Government travel per diem rates will not change in fiscal 2015, according to the General Services Administration.
“The standard lodging per diem rate will remain at $83,” according to a notice published in Friday’s Federal Register. “The meals and incidental expense tiers also remain unchanged for fiscal 2014 and range from $46-$71.”
While the standard rates apply to about 2,600 counties, 400 additional “non-standard areas” -- or NSAs -- receive individual calculations. Feds traveling in more expensive cities receive higher rates of reimbursements. For example, feds heading to Washington, D.C. and the surrounding area currently receive a lodging per diem of between $167 and $224, depending on the time of year, and a $71 per diem for meals and incidental expenses. San Francisco ranges from $189 to $226 for lodging, while lodging rates for New York City and its boroughs fluctuate between $191 and $303 per day. For fiscal 2015, GSA has renamed the Manhattan NSA “New York City” to more accurately reflect that it no longer sets individual rates for Manhattan and the other four boroughs.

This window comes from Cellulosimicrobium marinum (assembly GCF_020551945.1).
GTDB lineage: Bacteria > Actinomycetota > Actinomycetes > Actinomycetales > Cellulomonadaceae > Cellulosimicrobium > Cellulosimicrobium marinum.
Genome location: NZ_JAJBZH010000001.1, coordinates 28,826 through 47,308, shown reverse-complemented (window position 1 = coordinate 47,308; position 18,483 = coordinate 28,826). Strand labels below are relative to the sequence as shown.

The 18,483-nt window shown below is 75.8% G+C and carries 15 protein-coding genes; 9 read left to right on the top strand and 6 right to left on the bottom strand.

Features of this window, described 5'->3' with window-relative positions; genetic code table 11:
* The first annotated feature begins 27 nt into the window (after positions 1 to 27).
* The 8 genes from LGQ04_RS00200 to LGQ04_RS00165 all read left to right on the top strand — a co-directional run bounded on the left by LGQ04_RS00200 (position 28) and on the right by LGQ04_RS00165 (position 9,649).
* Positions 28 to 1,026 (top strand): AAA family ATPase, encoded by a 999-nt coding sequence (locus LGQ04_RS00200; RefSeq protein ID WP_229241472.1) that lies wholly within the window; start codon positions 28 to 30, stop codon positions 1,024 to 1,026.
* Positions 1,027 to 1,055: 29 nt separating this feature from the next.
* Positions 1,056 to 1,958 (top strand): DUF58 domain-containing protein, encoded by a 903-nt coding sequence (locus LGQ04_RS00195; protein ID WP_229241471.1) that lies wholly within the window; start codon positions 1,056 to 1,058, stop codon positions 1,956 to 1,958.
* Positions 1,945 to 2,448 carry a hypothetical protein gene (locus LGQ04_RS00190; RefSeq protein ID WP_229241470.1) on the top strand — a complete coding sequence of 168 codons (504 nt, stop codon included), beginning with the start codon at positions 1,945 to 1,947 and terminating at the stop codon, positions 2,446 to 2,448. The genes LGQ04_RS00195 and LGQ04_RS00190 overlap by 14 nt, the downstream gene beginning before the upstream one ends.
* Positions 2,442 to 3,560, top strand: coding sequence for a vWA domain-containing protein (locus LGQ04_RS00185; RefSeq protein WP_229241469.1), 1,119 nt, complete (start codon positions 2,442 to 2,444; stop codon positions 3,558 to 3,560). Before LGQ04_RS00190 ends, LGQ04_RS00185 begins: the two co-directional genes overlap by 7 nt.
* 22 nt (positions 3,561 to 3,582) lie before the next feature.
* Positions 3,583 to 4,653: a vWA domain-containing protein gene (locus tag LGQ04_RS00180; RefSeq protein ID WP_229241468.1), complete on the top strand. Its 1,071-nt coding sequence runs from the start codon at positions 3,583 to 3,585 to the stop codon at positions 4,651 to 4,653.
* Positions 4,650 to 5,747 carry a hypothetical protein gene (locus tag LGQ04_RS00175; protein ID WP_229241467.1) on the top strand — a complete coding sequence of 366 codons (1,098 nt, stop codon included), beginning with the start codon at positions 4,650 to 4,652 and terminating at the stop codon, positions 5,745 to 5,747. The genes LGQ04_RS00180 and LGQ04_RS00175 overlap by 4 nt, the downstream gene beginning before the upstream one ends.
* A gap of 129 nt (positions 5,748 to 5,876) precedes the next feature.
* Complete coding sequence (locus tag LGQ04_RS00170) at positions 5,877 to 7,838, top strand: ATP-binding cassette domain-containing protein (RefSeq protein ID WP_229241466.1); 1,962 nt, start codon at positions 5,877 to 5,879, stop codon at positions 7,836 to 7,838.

Beginning in fiscal 2015, two more locations will move into the NSA category: Kayenta, Ariz., and San Angelo, Texas. GSA is shifting five locations that were NSA in fiscal 2014 to the standard or CONUS (Continental United States) category for fiscal 2015: Glenwood Springs/Grand Junction, Colo.; Lakeville, Conn.; Chesapeake/Suffolk, Va.; Lake Geneva, Wis.; and Sheridan, Wyo.
The fiscal 2015 per diem rates and other changes take effect Oct. 1, 2014.
GSA establishes per diem rates for lodging, meals and incidental expenses in the continental United States. A standard per diem is applied in locations less commonly traveled by federal workers, while nonstandard areas frequently visited are granted individual rates based on the average daily industry rate.
Federal employees received a slight increase in rates in fiscal 2014 after GSA froze fiscal 2013 travel reimbursement rates for lodging and other related expenses at fiscal 2012 levels. The freeze was part of the Office of Management and Budget’s directive to agencies to reduce all travel spending in fiscal 2013 by 30 percent compared to fiscal 2010.
(Image via Flickr user Jason Kuffer)